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(pt III.)

I slept at Baker Street that night, and we were engaged upon our

toast and coffee in the morning when the King of Bohemia rushed

into the room.

"You have really got it!" he cried, grasping Sherlock Holmes by

either shoulder and looking eagerly into his face.

"Not yet."

"But you have hopes?"

"I have hopes."

"Then, come. I am all impatience to be gone."

"We must have a cab."

"No, my brougham is waiting."

"Then that will simplify matters." We descended and started off

once more for Briony Lodge.

"Irene Adler is married," remarked Holmes.

"Married! When?"


"But to whom?"

"To an English lawyer named Norton."

"But she could not love him."

"I am in hopes that she does."

"And why in hopes?"

"Because it would spare your Majesty all fear of future

annoyance. If the lady loves her husband, she does not love your

Majesty. If she does not love your Majesty, there is no reason

why she should interfere with your Majesty's plan."

"It is true. And yet--Well! I wish she had been of my own

station! What a queen she would have made!" He relapsed into a

moody silence, which was not broken until we drew up in

Serpentine Avenue.

The door of Briony Lodge was open, and an elderly woman stood

upon the steps. She watched us with a sardonic eye as we stepped

from the brougham.

"Mr. Sherlock Holmes, I believe?" said she.

"I am Mr. Holmes," answered my companion, looking at her with a

questioning and rather startled gaze.

"Indeed! My mistress told me that you were likely to call. She

left this morning with her husband by the 5:15 train from Charing

Cross for the Continent."

"What!" Sherlock Holmes staggered back, white with chagrin and

surprise. "Do you mean that she has left England?"

"Never to return."

"And the papers?" asked the King hoarsely. "All is lost."

"We shall see." He pushed past the servant and rushed into the

drawing-room, followed by the King and myself. The furniture was

scattered about in every direction, with dismantled shelves and

open drawers, as if the lady had hurriedly ransacked them before

her flight. Holmes rushed at the bell-pull, tore back a small

sliding shutter, and, plunging in his hand, pulled out a

photograph and a letter. The photograph was of Irene Adler

herself in evening dress, the letter was superscribed to

"Sherlock Holmes, Esq. To be left till called for." My friend

tore it open and we all three read it together. It was dated at

midnight of the preceding night and ran in this way:

MY DEAR MR. SHERLOCK HOLMES,--You really did it very well. You

took me in completely. Until after the alarm of fire, I had not a

suspicion. But then, when I found how I had betrayed myself, I

began to think. I had been warned against you months ago. I had

been told that if the King employed an agent it would certainly

be you. And your address had been given me. Yet, with all this,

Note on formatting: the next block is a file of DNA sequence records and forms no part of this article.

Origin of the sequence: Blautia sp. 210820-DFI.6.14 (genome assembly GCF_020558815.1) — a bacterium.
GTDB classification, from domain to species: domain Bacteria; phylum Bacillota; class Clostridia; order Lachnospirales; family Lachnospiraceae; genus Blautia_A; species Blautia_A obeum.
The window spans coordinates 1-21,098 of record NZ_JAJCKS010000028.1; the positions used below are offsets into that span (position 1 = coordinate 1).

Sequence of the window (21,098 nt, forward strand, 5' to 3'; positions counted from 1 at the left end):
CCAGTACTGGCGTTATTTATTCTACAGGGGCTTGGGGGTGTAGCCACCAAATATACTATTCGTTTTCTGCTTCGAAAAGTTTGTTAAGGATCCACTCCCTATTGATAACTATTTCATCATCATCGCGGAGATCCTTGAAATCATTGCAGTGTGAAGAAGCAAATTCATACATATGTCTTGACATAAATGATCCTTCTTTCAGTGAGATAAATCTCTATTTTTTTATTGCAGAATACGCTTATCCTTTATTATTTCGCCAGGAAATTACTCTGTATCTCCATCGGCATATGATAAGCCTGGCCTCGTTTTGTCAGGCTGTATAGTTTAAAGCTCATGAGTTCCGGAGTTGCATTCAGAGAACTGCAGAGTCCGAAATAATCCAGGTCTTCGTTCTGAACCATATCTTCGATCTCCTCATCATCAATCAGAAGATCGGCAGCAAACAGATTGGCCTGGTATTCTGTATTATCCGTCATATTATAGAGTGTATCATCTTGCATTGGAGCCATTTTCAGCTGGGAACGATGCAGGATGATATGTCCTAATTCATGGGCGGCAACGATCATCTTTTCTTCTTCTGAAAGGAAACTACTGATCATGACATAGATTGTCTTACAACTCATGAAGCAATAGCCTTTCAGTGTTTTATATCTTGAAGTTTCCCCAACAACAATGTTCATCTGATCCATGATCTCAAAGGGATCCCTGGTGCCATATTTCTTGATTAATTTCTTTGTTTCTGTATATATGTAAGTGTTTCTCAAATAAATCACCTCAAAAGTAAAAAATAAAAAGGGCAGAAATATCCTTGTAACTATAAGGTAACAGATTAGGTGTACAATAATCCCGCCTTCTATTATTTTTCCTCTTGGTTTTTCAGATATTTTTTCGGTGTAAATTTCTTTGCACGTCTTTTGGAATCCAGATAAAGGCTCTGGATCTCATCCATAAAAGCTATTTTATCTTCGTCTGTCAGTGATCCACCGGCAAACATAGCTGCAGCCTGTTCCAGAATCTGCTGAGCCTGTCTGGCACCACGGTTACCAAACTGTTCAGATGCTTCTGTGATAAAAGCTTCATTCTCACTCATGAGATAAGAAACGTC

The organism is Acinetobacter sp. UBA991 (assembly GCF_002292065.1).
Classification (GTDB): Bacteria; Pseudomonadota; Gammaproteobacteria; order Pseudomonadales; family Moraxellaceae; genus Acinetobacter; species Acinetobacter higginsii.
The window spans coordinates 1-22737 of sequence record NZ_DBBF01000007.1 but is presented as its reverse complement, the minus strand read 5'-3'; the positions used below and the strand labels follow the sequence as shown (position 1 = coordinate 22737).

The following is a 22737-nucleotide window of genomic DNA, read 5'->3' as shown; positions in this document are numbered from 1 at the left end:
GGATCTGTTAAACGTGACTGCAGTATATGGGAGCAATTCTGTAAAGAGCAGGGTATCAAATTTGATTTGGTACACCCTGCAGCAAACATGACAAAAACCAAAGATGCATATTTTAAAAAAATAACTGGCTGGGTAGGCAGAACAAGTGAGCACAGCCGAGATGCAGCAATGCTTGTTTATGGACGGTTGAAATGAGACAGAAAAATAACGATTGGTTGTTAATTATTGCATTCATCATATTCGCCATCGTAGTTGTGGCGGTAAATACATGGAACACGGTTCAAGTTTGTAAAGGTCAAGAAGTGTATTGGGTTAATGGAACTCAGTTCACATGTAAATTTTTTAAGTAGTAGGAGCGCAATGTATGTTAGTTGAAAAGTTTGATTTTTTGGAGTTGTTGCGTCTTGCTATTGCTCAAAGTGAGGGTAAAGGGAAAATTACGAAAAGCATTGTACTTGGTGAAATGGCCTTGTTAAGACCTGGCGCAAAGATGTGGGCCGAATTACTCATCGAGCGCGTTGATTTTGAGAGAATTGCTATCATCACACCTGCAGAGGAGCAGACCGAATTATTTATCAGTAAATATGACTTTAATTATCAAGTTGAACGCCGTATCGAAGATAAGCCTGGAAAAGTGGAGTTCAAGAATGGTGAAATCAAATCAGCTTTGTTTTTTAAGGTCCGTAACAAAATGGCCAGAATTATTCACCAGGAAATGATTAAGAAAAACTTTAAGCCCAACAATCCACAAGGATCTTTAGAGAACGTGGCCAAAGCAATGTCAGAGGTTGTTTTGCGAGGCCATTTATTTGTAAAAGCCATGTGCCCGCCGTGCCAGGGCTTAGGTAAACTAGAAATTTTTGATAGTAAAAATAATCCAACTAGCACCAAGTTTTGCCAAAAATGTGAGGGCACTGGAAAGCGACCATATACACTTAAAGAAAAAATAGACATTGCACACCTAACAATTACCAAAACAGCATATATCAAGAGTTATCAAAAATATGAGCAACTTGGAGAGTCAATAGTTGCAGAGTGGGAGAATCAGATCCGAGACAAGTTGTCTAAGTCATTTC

you made me reveal what you wanted to know. Even after I became

suspicious, I found it hard to think evil of such a dear, kind

old clergyman. But, you know, I have been trained as an actress

myself. Male costume is nothing new to me. I often take advantage

of the freedom which it gives. I sent John, the coachman, to

watch you, ran up stairs, got into my walking-clothes, as I call

them, and came down just as you departed.

Well, I followed you to your door, and so made sure that I was

really an object of interest to the celebrated Mr. Sherlock

Holmes. Then I, rather imprudently, wished you good-night, and

started for the Temple to see my husband. We both thought the

best resource was flight, when pursued by so formidable an

antagonist; so you will find the nest empty when you call

to-morrow. As to the photograph, your client may rest in peace. I

love and am loved by a better man than he. The King may do what

he will without hindrance from one whom he has cruelly wronged. I

keep it only to safeguard myself, and to preserve a weapon which

will always secure me from any steps which he might take in the

future. I leave a photograph which he might care to possess; and

I remain, dear Mr. Sherlock Holmes,

Very truly yours,


"What a woman--oh, what a woman!" cried the King of Bohemia, when

we had all three read this epistle. "Did I not tell you how quick

and resolute she was? Would she not have made an admirable queen?

Is it not a pity that she was not on my level?"

"From what I have seen of the lady she seems indeed to be on a

very different level to your Majesty," said Holmes coldly. "I am

sorry that I have not been able to bring your Majesty's business

to a more successful conclusion."

"On the contrary, my dear sir," cried the King; "nothing could be

more successful. I know that her word is inviolate. The

photograph is now as safe as if it were in the fire."

"I am glad to hear your Majesty say so."

"I am immensely indebted to you. Pray tell me in what way I can

reward you. This ring--" He slipped an emerald snake ring from

his finger and held it out upon the palm of his hand.

"Your Majesty has something which I should value even more

highly," said Holmes.

"You have but to name it."

"This photograph!"

The King stared at him in amazement.

"Irene's photograph!" he cried. "Certainly, if you wish it."

"I thank your Majesty. Then there is no more to be done in the

matter. I have the honor to wish you a very good-morning." He

bowed, and, turning away without observing the hand which the

King had stretched out to him, he set off in my company for his


And that was how a great scandal threatened to affect the kingdom

of Bohemia, and how the best plans of Mr. Sherlock Holmes were

beaten by a woman's wit. He used to make merry over the

cleverness of women, but I have not heard him do it of late. And

when he speaks of Irene Adler, or when he refers to her

photograph, it is always under the honorable title of the woman.



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